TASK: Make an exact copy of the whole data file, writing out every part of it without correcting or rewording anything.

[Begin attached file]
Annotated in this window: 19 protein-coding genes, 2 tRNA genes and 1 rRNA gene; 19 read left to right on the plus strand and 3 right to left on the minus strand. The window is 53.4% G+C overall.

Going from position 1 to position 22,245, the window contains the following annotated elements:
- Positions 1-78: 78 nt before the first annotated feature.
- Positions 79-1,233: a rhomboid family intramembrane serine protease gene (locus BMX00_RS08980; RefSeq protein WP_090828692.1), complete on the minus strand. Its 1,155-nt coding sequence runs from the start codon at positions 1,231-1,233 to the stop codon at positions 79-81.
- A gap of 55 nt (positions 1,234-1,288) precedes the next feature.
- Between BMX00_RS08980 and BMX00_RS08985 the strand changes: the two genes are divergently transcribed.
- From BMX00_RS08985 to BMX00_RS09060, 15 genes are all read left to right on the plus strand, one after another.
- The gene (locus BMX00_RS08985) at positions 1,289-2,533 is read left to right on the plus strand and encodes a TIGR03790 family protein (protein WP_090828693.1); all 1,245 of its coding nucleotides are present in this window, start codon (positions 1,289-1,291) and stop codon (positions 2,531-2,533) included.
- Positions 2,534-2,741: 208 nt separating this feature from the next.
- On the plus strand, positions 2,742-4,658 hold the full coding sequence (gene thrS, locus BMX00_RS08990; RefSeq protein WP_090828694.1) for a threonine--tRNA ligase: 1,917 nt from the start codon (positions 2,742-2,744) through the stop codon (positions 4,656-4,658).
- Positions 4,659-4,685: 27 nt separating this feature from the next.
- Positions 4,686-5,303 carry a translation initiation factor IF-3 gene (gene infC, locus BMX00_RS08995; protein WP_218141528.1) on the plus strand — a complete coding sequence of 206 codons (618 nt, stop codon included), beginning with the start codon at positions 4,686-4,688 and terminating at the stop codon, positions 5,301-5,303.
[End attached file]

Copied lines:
Annotated in this window: 19 protein-coding genes, 2 tRNA genes and 1 rRNA gene; 19 read left to right on the plus strand and 3 right to left on the minus strand. The window is 53.4% G+C overall.

Going from position 1 to position 22,245, the window contains the following annotated elements:
- Positions 1-78: 78 nt before the first annotated feature.
- Positions 79-1,233: a rhomboid family intramembrane serine protease gene (locus BMX00_RS08980; RefSeq protein WP_090828692.1), complete on the minus strand. Its 1,155-nt coding sequence runs from the start codon at positions 1,231-1,233 to the stop codon at positions 79-81.
- A gap of 55 nt (positions 1,234-1,288) precedes the next feature.
- Between BMX00_RS08980 and BMX00_RS08985 the strand changes: the two genes are divergently transcribed.
- From BMX00_RS08985 to BMX00_RS09060, 15 genes are all read left to right on the plus strand, one after another.
- The gene (locus BMX00_RS08985) at positions 1,289-2,533 is read left to right on the plus strand and encodes a TIGR03790 family protein (protein WP_090828693.1); all 1,245 of its coding nucleotides are present in this window, start codon (positions 1,289-1,291) and stop codon (positions 2,531-2,533) included.
- Positions 2,534-2,741: 208 nt separating this feature from the next.
- On the plus strand, positions 2,742-4,658 hold the full coding sequence (gene thrS, locus BMX00_RS08990; RefSeq protein WP_090828694.1) for a threonine--tRNA ligase: 1,917 nt from the start codon (positions 2,742-2,744) through the stop codon (positions 4,656-4,658).
- Positions 4,659-4,685: 27 nt separating this feature from the next.
- Positions 4,686-5,303 carry a translation initiation factor IF-3 gene (gene infC, locus BMX00_RS08995; protein WP_218141528.1) on the plus strand — a complete coding sequence of 206 codons (618 nt, stop codon included), beginning with the start codon at positions 4,686-4,688 and terminating at the stop codon, positions 5,301-5,303.